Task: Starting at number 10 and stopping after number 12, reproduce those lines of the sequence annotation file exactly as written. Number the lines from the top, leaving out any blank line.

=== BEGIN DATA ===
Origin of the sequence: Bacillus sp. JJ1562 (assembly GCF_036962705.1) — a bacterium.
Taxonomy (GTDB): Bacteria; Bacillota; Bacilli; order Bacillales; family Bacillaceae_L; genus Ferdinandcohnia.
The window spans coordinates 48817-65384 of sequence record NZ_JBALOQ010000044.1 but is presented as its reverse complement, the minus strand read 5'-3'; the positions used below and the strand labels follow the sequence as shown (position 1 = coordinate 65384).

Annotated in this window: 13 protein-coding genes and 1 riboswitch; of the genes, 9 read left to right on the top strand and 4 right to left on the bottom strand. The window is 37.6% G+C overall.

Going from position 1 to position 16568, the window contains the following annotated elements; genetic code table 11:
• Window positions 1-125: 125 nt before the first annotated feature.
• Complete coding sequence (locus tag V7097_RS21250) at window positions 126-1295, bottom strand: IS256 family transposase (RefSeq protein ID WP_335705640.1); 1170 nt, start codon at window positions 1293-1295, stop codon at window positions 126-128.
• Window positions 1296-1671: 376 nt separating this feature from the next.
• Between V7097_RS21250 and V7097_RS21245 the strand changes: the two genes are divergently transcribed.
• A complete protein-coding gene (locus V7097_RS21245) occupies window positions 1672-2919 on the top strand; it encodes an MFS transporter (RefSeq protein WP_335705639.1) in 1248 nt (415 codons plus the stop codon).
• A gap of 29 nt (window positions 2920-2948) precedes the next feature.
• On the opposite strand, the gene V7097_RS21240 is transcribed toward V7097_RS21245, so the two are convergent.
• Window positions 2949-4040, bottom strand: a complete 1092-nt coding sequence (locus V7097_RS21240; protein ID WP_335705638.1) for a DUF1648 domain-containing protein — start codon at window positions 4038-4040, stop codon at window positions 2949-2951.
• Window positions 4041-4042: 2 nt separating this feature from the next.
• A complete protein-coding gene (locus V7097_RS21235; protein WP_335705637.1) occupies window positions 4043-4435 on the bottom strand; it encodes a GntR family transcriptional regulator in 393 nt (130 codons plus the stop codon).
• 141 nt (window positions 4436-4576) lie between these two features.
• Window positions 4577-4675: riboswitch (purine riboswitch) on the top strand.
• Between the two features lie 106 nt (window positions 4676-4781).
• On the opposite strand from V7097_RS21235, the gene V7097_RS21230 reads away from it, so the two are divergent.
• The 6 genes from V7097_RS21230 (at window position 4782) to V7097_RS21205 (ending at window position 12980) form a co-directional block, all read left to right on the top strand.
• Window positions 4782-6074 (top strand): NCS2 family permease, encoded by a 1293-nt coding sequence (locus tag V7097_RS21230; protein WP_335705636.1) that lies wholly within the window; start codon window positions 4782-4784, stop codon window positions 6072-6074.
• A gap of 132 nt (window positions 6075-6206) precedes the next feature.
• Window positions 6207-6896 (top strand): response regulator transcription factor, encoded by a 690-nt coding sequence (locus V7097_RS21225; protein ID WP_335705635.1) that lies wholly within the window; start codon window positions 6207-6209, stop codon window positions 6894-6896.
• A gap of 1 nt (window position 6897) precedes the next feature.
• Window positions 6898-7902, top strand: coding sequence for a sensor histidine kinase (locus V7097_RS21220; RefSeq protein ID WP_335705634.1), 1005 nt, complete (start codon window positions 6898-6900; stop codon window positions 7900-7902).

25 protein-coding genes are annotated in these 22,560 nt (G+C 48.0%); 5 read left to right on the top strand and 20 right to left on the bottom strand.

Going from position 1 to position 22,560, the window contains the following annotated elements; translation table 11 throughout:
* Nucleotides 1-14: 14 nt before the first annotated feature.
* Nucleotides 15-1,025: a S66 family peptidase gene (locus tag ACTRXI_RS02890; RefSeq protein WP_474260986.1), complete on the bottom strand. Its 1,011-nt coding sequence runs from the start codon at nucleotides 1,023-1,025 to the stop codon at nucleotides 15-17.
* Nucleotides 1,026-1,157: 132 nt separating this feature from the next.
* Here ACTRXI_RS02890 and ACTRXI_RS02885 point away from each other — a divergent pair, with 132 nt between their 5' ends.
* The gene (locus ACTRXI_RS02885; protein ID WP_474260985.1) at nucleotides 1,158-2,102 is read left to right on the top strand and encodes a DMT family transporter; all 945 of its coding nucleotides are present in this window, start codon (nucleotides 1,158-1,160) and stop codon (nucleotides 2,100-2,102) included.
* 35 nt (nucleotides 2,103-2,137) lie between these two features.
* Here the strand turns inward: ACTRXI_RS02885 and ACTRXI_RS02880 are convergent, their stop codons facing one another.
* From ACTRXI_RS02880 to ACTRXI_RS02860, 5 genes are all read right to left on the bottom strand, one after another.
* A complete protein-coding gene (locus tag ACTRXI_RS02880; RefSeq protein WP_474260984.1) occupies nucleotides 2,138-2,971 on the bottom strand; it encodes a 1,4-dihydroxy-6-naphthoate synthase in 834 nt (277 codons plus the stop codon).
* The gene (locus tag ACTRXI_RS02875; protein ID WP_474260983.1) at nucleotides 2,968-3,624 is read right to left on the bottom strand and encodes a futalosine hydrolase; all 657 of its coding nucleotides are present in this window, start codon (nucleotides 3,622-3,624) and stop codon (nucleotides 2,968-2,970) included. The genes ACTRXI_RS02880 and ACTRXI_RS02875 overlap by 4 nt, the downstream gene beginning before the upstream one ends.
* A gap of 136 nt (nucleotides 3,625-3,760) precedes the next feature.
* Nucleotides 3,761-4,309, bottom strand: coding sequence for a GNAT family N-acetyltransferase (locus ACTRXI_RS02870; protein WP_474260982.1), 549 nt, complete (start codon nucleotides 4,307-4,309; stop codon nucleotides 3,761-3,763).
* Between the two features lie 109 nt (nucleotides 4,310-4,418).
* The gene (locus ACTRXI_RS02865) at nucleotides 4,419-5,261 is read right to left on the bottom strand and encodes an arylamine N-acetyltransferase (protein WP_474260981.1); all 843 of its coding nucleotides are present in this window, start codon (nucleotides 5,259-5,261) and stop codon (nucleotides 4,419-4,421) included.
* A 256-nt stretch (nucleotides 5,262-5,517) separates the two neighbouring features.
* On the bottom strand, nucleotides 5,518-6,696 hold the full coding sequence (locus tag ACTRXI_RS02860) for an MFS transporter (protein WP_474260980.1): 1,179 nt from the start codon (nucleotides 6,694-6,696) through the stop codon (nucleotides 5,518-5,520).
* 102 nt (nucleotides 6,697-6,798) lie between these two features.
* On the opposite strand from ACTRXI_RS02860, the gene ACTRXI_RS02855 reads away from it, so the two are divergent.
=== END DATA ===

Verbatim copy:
• A complete protein-coding gene (locus V7097_RS21245) occupies window positions 1672-2919 on the top strand; it encodes an MFS transporter (RefSeq protein WP_335705639.1) in 1248 nt (415 codons plus the stop codon).
• A gap of 29 nt (window positions 2920-2948) precedes the next feature.
• On the opposite strand, the gene V7097_RS21240 is transcribed toward V7097_RS21245, so the two are convergent.